A new Senate bill aims to incentivize companies to weatherize the power grid and prevent power lines from starting wildfires. 

The legislation, introduced Thursday by Democratic Oregon Sens. Ron WydenRonald (Ron) Lee WydenHow the pandemic turbocharged inequalityRubio and bipartisan group of senators push to make daylight saving time permanentOn The Money: COVID-19 relief bill on track for House passage, Biden signature Wednesday | First new checks to go out starting next weekMORE and Jeff MerkleyJeff MerkleyHouse-passed election bill takes aim at foreign interferenceBipartisan bill would ban lawmakers from buying, selling stocksPentagon prevented immediate response to mob, says Guard chiefMORE, would create an annual $10 billion matching grant program for companies that want to reduce the risk of their power lines from causing wildfires or seek to make the grid more resilient to natural disasters. 

No American should have to worry about their life being at risk because theyve been stranded for days or weeks on end without electricity, or because their community is on the verge of being enveloped in a catastrophic wildfire started by a power line spark, Merkley said in a statement.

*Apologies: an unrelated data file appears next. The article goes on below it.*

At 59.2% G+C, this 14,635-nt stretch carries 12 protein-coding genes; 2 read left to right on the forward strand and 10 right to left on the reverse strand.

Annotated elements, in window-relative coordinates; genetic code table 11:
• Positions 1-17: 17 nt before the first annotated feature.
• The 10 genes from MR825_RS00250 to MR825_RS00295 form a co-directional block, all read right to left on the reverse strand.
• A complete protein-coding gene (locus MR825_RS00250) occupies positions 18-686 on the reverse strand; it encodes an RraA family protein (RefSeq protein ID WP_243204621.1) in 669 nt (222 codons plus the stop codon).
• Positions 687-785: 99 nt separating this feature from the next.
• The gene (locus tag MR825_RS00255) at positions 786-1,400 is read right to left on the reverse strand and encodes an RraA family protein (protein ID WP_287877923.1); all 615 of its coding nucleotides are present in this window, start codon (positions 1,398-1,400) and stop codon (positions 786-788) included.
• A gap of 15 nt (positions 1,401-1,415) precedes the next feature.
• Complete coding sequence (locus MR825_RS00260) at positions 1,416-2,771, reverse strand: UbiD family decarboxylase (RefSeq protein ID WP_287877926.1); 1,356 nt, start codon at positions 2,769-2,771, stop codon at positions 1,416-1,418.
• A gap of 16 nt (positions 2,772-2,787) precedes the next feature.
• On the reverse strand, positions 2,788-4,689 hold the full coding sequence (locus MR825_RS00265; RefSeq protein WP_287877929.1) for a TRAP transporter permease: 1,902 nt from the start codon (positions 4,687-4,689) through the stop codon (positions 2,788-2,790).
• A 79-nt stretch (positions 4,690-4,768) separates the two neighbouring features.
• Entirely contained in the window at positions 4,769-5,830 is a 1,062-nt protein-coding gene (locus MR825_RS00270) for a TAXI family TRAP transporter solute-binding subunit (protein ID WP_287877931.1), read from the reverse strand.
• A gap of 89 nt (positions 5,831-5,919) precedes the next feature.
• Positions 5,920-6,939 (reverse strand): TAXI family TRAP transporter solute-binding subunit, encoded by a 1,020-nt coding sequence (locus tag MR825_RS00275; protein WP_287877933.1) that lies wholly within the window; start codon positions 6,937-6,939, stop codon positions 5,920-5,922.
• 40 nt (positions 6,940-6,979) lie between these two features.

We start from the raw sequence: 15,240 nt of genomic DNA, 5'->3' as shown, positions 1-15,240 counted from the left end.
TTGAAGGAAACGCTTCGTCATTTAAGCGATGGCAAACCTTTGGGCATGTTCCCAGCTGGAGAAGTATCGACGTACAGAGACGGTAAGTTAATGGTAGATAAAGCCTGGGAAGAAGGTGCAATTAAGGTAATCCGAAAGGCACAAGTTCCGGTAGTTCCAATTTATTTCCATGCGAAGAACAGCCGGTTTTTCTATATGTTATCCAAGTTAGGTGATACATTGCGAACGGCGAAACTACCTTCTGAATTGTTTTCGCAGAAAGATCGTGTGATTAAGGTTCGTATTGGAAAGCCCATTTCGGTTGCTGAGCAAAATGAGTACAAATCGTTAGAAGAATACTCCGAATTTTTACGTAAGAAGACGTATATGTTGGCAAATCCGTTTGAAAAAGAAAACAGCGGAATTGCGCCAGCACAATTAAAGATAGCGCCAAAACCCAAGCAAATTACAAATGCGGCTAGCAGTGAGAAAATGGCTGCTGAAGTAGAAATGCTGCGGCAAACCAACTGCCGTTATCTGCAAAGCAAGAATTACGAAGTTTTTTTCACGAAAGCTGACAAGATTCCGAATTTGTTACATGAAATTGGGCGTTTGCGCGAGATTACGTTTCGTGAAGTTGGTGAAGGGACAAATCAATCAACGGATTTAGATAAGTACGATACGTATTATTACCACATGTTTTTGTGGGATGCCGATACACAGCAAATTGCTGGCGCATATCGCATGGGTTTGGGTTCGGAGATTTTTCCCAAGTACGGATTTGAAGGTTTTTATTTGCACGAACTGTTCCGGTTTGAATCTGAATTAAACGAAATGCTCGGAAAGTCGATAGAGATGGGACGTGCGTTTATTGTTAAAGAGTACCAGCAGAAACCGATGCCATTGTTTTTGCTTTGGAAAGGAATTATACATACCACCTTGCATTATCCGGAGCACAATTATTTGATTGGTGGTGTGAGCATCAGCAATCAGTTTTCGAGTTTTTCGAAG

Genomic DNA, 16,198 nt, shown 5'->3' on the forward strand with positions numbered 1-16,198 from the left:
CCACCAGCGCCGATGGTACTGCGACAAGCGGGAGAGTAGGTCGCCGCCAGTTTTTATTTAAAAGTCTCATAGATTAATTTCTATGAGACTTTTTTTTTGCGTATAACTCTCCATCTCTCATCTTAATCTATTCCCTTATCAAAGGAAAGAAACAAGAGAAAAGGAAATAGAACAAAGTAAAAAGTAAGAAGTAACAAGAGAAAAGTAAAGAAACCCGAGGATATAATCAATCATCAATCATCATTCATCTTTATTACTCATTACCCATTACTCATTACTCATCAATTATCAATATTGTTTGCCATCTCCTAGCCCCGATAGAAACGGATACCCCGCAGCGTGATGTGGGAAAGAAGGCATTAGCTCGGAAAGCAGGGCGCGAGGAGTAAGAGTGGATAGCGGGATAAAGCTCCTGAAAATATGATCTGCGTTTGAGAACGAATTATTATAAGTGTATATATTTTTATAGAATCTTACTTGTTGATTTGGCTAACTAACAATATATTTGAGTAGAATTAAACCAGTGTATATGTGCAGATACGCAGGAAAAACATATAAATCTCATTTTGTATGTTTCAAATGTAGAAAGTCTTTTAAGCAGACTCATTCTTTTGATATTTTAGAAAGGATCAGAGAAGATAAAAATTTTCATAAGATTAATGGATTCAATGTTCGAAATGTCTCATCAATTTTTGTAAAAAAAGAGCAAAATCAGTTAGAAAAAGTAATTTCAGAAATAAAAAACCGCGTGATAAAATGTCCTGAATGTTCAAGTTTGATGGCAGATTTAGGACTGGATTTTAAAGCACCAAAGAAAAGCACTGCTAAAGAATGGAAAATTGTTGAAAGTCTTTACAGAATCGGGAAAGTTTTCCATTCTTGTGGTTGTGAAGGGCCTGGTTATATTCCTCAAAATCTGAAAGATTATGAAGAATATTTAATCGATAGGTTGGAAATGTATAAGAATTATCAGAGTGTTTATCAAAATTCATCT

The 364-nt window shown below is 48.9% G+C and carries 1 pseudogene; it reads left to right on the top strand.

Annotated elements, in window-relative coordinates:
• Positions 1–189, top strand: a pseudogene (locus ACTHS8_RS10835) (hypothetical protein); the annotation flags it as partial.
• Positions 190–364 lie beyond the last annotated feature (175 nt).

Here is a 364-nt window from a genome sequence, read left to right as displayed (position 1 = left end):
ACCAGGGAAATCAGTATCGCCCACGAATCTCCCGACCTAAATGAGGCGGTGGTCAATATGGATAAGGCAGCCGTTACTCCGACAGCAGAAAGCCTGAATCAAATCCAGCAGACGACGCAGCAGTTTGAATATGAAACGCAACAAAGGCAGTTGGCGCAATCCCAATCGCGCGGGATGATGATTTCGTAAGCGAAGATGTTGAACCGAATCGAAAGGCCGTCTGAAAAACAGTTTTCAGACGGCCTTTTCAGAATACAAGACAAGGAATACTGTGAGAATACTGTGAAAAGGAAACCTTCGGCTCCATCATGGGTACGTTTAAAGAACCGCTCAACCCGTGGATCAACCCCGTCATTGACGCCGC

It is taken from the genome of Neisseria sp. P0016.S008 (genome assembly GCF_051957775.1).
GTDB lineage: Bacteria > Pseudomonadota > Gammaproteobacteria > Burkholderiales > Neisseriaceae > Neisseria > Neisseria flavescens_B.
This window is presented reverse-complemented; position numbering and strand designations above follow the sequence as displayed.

Especially as summer droughts and intense winter storms become more common, now is the time to invest in our power grids and reduce the chance of outages or sparks, he added. 

Activities that could be funded under the bill include undergrounding new and existing power lines, creating weather-monitoring stations and hardening facilities against seismic events. 

The grants would be matching, meaning that companies need to invest an equal amount, except for small utilities, which would have to match one-third of the grant. 

The effort comes after winter storms last month battered various parts of the country, most notably Texas, where millions were left without power and several people died. 

Last year, the Western part of the U.S. faced record-setting wildfires that burned for weeks and claimed dozens of lives.